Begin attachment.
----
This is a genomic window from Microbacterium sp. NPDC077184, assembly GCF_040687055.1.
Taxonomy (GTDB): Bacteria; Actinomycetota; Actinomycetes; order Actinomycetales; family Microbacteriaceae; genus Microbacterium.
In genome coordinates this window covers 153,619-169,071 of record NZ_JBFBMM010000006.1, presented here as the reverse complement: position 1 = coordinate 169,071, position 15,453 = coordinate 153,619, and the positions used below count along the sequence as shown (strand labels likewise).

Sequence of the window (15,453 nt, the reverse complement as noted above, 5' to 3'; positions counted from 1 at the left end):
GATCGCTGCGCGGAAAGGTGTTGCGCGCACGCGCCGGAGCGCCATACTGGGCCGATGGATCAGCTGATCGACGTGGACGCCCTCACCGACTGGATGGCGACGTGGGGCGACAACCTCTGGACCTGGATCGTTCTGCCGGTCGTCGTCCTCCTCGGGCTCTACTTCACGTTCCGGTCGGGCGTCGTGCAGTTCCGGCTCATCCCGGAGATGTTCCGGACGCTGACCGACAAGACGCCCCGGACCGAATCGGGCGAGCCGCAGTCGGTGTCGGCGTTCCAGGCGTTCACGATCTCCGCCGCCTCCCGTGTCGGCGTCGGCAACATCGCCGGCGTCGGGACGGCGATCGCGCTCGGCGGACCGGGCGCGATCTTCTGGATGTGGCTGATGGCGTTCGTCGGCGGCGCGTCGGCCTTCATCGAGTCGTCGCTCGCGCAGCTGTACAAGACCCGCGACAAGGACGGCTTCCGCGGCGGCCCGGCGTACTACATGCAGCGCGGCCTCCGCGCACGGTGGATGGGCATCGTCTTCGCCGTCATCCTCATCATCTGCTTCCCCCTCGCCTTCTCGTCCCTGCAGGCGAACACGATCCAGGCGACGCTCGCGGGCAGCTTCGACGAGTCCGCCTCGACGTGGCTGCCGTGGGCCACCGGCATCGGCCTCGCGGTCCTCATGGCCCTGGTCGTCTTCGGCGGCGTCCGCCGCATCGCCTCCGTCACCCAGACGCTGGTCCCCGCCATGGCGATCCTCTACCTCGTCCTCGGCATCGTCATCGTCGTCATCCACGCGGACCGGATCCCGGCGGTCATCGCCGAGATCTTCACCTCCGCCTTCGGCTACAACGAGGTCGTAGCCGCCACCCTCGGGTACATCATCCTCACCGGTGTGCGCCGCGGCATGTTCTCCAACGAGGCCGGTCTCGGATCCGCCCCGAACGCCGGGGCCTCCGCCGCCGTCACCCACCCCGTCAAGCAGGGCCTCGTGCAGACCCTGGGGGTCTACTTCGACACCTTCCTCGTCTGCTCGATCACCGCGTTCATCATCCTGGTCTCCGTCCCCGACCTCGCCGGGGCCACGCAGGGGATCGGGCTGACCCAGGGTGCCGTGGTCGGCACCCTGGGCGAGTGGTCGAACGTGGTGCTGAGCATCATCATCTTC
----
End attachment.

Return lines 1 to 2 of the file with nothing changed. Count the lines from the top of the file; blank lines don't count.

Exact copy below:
This is a genomic window from Microbacterium sp. NPDC077184, assembly GCF_040687055.1.
Taxonomy (GTDB): Bacteria; Actinomycetota; Actinomycetes; order Actinomycetales; family Microbacteriaceae; genus Microbacterium.